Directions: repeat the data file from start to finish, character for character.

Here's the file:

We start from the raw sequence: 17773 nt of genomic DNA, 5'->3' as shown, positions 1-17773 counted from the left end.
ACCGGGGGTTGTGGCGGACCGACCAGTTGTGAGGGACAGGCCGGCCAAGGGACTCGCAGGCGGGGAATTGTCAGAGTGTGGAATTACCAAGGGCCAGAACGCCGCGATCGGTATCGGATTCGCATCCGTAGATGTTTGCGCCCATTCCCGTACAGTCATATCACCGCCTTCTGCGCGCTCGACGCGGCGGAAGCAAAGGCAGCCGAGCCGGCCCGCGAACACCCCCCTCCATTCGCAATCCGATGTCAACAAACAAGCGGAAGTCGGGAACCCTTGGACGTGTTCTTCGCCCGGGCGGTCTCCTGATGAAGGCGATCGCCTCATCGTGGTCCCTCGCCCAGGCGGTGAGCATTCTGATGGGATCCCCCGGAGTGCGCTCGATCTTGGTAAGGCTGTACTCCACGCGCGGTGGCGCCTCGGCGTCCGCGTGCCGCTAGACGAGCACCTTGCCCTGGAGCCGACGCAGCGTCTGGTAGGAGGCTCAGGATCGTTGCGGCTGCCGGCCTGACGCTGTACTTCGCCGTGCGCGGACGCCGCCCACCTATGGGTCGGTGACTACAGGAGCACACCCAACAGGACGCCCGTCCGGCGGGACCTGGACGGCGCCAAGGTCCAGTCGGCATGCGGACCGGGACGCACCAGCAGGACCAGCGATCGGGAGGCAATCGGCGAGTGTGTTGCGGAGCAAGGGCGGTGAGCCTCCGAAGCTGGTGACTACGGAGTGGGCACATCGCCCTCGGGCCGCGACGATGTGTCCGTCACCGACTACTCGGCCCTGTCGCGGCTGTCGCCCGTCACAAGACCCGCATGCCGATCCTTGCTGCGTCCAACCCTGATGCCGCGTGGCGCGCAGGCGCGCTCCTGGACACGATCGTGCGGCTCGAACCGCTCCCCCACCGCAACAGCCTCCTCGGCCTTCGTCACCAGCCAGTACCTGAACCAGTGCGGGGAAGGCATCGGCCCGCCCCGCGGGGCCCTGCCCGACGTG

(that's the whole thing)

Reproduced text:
We start from the raw sequence: 17773 nt of genomic DNA, 5'->3' as shown, positions 1-17773 counted from the left end.
ACCGGGGGTTGTGGCGGACCGACCAGTTGTGAGGGACAGGCCGGCCAAGGGACTCGCAGGCGGGGAATTGTCAGAGTGTGGAATTACCAAGGGCCAGAACGCCGCGATCGGTATCGGATTCGCATCCGTAGATGTTTGCGCCCATTCCCGTACAGTCATATCACCGCCTTCTGCGCGCTCGACGCGGCGGAAGCAAAGGCAGCCGAGCCGGCCCGCGAACACCCCCCTCCATTCGCAATCCGATGTCAACAAACAAGCGGAAGTCGGGAACCCTTGGACGTGTTCTTCGCCCGGGCGGTCTCCTGATGAAGGCGATCGCCTCATCGTGGTCCCTCGCCCAGGCGGTGAGCATTCTGATGGGATCCCCCGGAGTGCGCTCGATCTTGGTAAGGCTGTACTCCACGCGCGGTGGCGCCTCGGCGTCCGCGTGCCGCTAGACGAGCACCTTGCCCTGGAGCCGACGCAGCGTCTGGTAGGAGGCTCAGGATCGTTGCGGCTGCCGGCCTGACGCTGTACTTCGCCGTGCGCGGACGCCGCCCACCTATGGGTCGGTGACTACAGGAGCACACCCAACAGGACGCCCGTCCGGCGGGACCTGGACGGCGCCAAGGTCCAGTCGGCATGCGGACCGGGACGCACCAGCAGGACCAGCGATCGGGAGGCAATCGGCGAGTGTGTTGCGGAGCAAGGGCGGTGAGCCTCCGAAGCTGGTGACTACGGAGTGGGCACATCGCCCTCGGGCCGCGACGATGTGTCCGTCACCGACTACTCGGCCCTGTCGCGGCTGTCGCCCGTCACAAGACCCGCATGCCGATCCTTGCTGCGTCCAACCCTGATGCCGCGTGGCGCGCAGGCGCGCTCCTGGACACGATCGTGCGGCTCGAACCGCTCCCCCACCGCAACAGCCTCCTCGGCCTTCGTCACCAGCCAGTACCTGAACCAGTGCGGGGAAGGCATCGGCCCGCCCCGCGGGGCCCTGCCCGACGTG